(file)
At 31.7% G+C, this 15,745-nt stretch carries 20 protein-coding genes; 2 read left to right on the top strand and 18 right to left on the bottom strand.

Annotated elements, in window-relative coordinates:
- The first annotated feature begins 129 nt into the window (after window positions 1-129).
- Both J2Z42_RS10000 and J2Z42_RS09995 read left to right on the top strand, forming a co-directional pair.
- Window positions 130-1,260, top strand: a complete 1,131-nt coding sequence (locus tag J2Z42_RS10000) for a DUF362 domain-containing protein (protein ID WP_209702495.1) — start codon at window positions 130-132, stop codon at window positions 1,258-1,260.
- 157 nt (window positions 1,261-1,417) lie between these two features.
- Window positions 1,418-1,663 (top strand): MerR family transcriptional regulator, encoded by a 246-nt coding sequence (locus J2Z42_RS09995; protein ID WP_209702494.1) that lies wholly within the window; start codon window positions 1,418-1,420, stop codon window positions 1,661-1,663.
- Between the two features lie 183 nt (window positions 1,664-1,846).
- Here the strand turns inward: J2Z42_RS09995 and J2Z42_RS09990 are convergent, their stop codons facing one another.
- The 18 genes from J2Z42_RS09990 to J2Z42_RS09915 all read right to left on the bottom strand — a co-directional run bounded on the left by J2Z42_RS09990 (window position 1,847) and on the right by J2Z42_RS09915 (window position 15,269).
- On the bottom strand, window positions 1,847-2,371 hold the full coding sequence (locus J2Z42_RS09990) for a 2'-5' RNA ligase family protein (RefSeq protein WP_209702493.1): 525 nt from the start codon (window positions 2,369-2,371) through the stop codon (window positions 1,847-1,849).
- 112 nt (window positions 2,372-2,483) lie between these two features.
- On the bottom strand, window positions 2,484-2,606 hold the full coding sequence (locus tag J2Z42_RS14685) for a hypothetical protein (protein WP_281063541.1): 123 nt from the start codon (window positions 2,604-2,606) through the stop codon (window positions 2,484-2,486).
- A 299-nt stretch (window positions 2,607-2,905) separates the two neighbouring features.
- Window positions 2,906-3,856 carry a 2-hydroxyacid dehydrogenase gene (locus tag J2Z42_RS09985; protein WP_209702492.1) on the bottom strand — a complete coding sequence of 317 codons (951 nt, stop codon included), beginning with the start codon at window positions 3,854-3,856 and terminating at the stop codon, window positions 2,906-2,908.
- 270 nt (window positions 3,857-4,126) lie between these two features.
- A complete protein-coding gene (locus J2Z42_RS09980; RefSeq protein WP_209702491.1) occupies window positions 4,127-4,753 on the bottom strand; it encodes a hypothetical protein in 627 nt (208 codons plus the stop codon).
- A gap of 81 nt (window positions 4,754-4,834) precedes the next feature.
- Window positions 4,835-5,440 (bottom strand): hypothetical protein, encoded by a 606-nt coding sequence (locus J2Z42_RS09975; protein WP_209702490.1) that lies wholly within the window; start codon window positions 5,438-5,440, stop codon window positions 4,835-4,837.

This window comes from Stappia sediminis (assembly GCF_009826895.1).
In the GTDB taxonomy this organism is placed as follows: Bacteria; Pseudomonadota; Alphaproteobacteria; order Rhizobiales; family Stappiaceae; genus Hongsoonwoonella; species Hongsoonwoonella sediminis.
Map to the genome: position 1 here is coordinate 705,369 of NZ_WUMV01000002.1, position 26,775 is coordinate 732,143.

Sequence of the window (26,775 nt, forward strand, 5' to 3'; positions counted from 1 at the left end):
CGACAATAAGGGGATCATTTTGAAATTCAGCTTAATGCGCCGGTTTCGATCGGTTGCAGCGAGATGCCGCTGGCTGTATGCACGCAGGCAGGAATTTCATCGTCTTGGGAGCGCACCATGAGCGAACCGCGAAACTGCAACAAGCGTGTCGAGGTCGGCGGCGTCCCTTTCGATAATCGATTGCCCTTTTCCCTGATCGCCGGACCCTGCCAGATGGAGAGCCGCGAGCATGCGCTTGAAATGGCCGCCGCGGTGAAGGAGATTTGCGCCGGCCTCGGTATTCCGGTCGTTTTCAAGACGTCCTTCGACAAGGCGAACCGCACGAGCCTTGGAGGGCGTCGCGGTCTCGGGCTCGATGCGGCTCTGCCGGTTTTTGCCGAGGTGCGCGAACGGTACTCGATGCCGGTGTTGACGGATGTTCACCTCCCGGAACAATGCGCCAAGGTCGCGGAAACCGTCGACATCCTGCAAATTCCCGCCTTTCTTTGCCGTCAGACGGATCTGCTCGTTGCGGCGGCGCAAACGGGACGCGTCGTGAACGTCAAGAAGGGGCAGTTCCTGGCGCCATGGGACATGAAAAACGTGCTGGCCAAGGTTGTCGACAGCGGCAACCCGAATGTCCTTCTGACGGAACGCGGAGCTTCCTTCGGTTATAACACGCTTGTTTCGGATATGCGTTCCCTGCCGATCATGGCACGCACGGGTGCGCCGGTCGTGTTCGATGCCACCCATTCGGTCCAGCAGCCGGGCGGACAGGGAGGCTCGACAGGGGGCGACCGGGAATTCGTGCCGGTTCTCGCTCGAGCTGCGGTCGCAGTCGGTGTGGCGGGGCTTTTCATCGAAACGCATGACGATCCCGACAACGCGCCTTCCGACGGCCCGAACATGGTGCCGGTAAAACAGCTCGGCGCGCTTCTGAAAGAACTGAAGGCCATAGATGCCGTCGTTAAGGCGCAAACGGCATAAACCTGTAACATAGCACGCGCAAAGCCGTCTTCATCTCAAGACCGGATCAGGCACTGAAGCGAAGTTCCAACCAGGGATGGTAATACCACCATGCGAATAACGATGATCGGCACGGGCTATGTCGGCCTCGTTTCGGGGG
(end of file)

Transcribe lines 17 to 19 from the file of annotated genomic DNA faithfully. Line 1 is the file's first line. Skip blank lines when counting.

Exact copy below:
- A complete protein-coding gene (locus J2Z42_RS09980; RefSeq protein WP_209702491.1) occupies window positions 4,127-4,753 on the bottom strand; it encodes a hypothetical protein in 627 nt (208 codons plus the stop codon).
- A gap of 81 nt (window positions 4,754-4,834) precedes the next feature.
- Window positions 4,835-5,440 (bottom strand): hypothetical protein, encoded by a 606-nt coding sequence (locus J2Z42_RS09975; protein WP_209702490.1) that lies wholly within the window; start codon window positions 5,438-5,440, stop codon window positions 4,835-4,837.